|South Africa public schools||2011||2013||2016|
|No water||2 401||1772||171|
|No electricity||3 544||2925||569|
|Only pit latrines||11 450||10 915||9 203|
How many more children could access dignified school environments, conducive to quality teaching and learning, if the infrastructure law was tightened? For how much longer must learners and teachers in these 9 203 schools have to suffer unsanitary and unsafe pit latrines? While every newly built is a victory, there are still far too many schools that are in crisis condition – constructed of mud, wood, asbestos, zinc.
Minister Motshekga must #FixTheNorms in order to #FixOurSchools – all schools in need, and within the deadlines stipulated in the Norms law.
EE actions this week
Tomorrow at 4pm, we are holding a roundtable in King William’s Town, at Forbes Grant High School, which was attended by struggle stalwarts such as Steve Biko, Vukile Tshwete, and Victoria and Griffiths Mxenge. We are discussing the history of our school infrastructure campaign and the #FixTheNorms court case with EE learner members, EE staff, teachers, and other education stakeholders.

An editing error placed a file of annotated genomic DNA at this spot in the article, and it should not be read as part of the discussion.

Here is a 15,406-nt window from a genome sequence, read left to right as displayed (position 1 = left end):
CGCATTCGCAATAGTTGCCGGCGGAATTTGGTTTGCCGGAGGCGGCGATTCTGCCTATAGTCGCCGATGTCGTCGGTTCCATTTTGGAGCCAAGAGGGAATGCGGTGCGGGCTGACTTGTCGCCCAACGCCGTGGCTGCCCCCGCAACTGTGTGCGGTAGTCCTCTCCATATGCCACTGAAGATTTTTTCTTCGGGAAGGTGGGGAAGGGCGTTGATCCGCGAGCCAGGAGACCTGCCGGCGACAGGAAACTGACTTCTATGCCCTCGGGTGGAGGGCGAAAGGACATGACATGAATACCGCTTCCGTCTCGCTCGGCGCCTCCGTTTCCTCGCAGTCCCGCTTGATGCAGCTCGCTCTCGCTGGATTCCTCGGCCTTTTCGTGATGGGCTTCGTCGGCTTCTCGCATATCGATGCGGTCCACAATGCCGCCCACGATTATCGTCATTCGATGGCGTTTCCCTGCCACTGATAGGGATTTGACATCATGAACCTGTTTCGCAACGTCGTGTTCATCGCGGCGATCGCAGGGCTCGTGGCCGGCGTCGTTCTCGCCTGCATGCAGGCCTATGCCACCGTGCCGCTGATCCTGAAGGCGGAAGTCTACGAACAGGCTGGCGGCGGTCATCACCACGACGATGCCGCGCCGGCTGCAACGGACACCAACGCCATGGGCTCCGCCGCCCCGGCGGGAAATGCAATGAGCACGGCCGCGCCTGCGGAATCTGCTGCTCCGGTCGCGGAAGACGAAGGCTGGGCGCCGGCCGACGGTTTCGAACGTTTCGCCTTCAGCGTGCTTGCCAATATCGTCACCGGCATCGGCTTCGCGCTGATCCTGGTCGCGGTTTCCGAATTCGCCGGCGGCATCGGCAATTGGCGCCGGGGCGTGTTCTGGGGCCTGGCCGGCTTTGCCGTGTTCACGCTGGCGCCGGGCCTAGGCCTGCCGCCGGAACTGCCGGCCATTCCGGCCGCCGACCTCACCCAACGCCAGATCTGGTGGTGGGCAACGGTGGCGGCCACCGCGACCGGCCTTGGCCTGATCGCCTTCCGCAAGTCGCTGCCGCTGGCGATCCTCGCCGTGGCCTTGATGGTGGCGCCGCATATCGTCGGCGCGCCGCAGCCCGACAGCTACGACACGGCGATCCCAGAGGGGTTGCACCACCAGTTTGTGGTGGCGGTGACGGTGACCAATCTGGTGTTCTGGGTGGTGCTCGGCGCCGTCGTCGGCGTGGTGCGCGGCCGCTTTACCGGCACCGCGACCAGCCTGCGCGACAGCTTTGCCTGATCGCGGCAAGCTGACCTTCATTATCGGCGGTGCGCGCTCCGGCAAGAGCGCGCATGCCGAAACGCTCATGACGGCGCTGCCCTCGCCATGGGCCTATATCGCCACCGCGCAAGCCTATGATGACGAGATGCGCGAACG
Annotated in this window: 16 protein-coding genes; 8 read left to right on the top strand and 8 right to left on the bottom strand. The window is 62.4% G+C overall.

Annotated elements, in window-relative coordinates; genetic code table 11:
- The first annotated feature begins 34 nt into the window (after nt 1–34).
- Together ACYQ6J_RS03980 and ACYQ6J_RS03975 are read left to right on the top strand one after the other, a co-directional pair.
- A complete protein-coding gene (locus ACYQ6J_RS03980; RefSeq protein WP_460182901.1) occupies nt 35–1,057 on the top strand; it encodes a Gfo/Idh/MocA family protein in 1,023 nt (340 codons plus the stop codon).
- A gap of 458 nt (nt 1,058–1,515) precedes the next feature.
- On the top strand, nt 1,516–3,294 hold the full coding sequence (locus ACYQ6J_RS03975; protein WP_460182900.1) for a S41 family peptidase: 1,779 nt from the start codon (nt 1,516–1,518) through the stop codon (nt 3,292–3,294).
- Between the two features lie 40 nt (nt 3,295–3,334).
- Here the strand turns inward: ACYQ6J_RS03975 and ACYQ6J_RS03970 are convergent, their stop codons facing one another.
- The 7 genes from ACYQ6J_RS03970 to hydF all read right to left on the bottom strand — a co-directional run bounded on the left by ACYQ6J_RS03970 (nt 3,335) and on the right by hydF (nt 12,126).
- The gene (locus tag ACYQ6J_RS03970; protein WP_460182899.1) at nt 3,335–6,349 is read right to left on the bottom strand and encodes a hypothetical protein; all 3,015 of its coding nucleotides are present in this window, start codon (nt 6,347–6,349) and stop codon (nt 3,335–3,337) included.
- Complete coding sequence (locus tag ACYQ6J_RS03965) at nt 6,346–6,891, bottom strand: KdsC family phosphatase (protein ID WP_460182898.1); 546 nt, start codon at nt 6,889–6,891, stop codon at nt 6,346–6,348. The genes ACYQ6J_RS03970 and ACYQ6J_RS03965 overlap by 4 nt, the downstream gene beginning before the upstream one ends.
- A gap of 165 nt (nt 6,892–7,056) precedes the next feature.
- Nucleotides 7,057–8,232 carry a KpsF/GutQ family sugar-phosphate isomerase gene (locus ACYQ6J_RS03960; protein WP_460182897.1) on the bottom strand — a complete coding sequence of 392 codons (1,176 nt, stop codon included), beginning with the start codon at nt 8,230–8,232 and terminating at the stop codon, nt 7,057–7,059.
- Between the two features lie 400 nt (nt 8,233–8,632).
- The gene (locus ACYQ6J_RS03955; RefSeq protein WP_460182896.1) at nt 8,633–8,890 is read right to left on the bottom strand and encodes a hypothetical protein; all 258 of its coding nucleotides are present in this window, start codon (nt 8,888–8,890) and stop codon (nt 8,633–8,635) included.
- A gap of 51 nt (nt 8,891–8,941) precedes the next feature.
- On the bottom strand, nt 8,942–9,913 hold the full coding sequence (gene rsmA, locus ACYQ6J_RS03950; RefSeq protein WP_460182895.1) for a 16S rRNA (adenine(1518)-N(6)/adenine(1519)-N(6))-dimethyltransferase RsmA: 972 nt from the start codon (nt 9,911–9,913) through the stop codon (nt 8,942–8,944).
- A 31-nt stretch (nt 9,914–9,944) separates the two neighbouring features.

We will be picketing outside the Bhisho High Court during the hearing on Wednesday 14 March and Thursday 15 March. Our picket will be attended by the family of the late Michael Komape. Michael died at the age of 5, after falling into the dilapidated pit latrine at his school in Chebeng Village, Limpopo. Three years ago, the Komape family granted EE permission to name our school infrastructure campaign in honour of Michael.
What: #FixTheNorms roundtable discussion
Where: Forbes Grant High School, King William’s Town
When: 4pm, Tuesday 13 March
What: #FixTheNorms court case hearing
Where: Bhisho High Court, Eastern Cape
When: 9:30am to 4:30pm, Wednesday 14 March and Thursday 15 March
For further enquiries and media comment:
Luya Sidimba (Co-Head of EE Eastern Cape) email@example.com 071 924 0956
Amanda Rinquest (Co-Head of EE Eastern Cape) firstname.lastname@example.org 083 504 5000
Daniel Linde (Deputy Director EE Law Centre) email@example.com 083 601 0091
*Use #FixTheNorms and #FixOurSchools for updates from inside the Bhisho High Court on social media. Proceedings will be accessible via livestream on the Equal Education’s Facebook and Twitter.